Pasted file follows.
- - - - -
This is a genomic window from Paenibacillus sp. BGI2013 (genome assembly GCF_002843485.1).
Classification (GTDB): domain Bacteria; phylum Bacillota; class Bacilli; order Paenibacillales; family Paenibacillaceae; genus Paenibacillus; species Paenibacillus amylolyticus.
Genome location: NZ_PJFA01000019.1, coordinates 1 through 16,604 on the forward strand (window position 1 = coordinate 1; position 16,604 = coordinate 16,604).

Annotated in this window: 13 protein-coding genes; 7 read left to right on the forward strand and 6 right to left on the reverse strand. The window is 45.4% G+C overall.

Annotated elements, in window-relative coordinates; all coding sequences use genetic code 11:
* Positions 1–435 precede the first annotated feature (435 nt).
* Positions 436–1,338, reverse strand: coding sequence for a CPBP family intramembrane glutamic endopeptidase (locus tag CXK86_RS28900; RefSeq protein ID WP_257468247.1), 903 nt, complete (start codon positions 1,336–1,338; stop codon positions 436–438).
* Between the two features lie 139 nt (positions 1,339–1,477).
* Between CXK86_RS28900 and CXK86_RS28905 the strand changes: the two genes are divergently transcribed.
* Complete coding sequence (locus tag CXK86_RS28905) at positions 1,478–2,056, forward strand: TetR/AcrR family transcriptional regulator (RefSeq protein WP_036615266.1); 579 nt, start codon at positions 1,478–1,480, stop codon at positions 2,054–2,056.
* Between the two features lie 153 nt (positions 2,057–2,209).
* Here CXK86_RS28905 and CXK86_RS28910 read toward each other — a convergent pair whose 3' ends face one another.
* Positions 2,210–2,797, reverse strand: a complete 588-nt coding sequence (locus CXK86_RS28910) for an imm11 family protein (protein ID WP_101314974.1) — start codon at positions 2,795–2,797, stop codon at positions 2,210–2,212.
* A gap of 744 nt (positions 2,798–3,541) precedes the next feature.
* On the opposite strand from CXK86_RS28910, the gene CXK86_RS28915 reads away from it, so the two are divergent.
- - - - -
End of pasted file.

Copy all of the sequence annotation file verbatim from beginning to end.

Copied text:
This is a genomic window from Paenibacillus sp. BGI2013 (genome assembly GCF_002843485.1).
Classification (GTDB): domain Bacteria; phylum Bacillota; class Bacilli; order Paenibacillales; family Paenibacillaceae; genus Paenibacillus; species Paenibacillus amylolyticus.
Genome location: NZ_PJFA01000019.1, coordinates 1 through 16,604 on the forward strand (window position 1 = coordinate 1; position 16,604 = coordinate 16,604).

Annotated in this window: 13 protein-coding genes; 7 read left to right on the forward strand and 6 right to left on the reverse strand. The window is 45.4% G+C overall.

Annotated elements, in window-relative coordinates; all coding sequences use genetic code 11:
* Positions 1–435 precede the first annotated feature (435 nt).
* Positions 436–1,338, reverse strand: coding sequence for a CPBP family intramembrane glutamic endopeptidase (locus tag CXK86_RS28900; RefSeq protein ID WP_257468247.1), 903 nt, complete (start codon positions 1,336–1,338; stop codon positions 436–438).
* Between the two features lie 139 nt (positions 1,339–1,477).
* Between CXK86_RS28900 and CXK86_RS28905 the strand changes: the two genes are divergently transcribed.
* Complete coding sequence (locus tag CXK86_RS28905) at positions 1,478–2,056, forward strand: TetR/AcrR family transcriptional regulator (RefSeq protein WP_036615266.1); 579 nt, start codon at positions 1,478–1,480, stop codon at positions 2,054–2,056.
* Between the two features lie 153 nt (positions 2,057–2,209).
* Here CXK86_RS28905 and CXK86_RS28910 read toward each other — a convergent pair whose 3' ends face one another.
* Positions 2,210–2,797, reverse strand: a complete 588-nt coding sequence (locus CXK86_RS28910) for an imm11 family protein (protein ID WP_101314974.1) — start codon at positions 2,795–2,797, stop codon at positions 2,210–2,212.
* A gap of 744 nt (positions 2,798–3,541) precedes the next feature.
* On the opposite strand from CXK86_RS28910, the gene CXK86_RS28915 reads away from it, so the two are divergent.